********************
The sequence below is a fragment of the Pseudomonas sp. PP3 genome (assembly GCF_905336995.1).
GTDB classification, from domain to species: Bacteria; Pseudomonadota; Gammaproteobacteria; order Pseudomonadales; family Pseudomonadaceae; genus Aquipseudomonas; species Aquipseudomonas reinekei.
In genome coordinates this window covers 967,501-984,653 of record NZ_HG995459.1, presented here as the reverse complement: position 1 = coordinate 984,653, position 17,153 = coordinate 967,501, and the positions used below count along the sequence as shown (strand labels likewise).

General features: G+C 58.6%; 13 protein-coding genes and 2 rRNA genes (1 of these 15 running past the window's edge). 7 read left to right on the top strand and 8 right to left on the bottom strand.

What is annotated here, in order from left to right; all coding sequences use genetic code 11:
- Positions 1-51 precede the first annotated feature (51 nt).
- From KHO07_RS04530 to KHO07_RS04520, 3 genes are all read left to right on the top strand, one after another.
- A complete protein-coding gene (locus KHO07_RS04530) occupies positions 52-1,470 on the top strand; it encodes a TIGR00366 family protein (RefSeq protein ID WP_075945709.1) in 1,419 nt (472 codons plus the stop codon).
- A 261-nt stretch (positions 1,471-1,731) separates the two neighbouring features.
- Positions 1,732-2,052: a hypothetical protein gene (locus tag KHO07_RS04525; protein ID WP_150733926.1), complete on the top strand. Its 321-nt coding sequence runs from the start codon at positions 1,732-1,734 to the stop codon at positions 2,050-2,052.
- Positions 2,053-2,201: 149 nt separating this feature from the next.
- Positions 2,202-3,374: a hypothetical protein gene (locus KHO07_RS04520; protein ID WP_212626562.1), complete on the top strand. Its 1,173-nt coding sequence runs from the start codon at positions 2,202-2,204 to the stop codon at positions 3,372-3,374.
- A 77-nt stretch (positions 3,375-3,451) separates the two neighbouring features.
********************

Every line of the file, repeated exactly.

The sequence below is a fragment of the Pseudomonas sp. PP3 genome (assembly GCF_905336995.1).
GTDB classification, from domain to species: Bacteria; Pseudomonadota; Gammaproteobacteria; order Pseudomonadales; family Pseudomonadaceae; genus Aquipseudomonas; species Aquipseudomonas reinekei.
In genome coordinates this window covers 967,501-984,653 of record NZ_HG995459.1, presented here as the reverse complement: position 1 = coordinate 984,653, position 17,153 = coordinate 967,501, and the positions used below count along the sequence as shown (strand labels likewise).

General features: G+C 58.6%; 13 protein-coding genes and 2 rRNA genes (1 of these 15 running past the window's edge). 7 read left to right on the top strand and 8 right to left on the bottom strand.

What is annotated here, in order from left to right; all coding sequences use genetic code 11:
- Positions 1-51 precede the first annotated feature (51 nt).
- From KHO07_RS04530 to KHO07_RS04520, 3 genes are all read left to right on the top strand, one after another.
- A complete protein-coding gene (locus KHO07_RS04530) occupies positions 52-1,470 on the top strand; it encodes a TIGR00366 family protein (RefSeq protein ID WP_075945709.1) in 1,419 nt (472 codons plus the stop codon).
- A 261-nt stretch (positions 1,471-1,731) separates the two neighbouring features.
- Positions 1,732-2,052: a hypothetical protein gene (locus tag KHO07_RS04525; protein ID WP_150733926.1), complete on the top strand. Its 321-nt coding sequence runs from the start codon at positions 1,732-1,734 to the stop codon at positions 2,050-2,052.
- Positions 2,053-2,201: 149 nt separating this feature from the next.
- Positions 2,202-3,374: a hypothetical protein gene (locus KHO07_RS04520; protein ID WP_212626562.1), complete on the top strand. Its 1,173-nt coding sequence runs from the start codon at positions 2,202-2,204 to the stop codon at positions 3,372-3,374.
- A 77-nt stretch (positions 3,375-3,451) separates the two neighbouring features.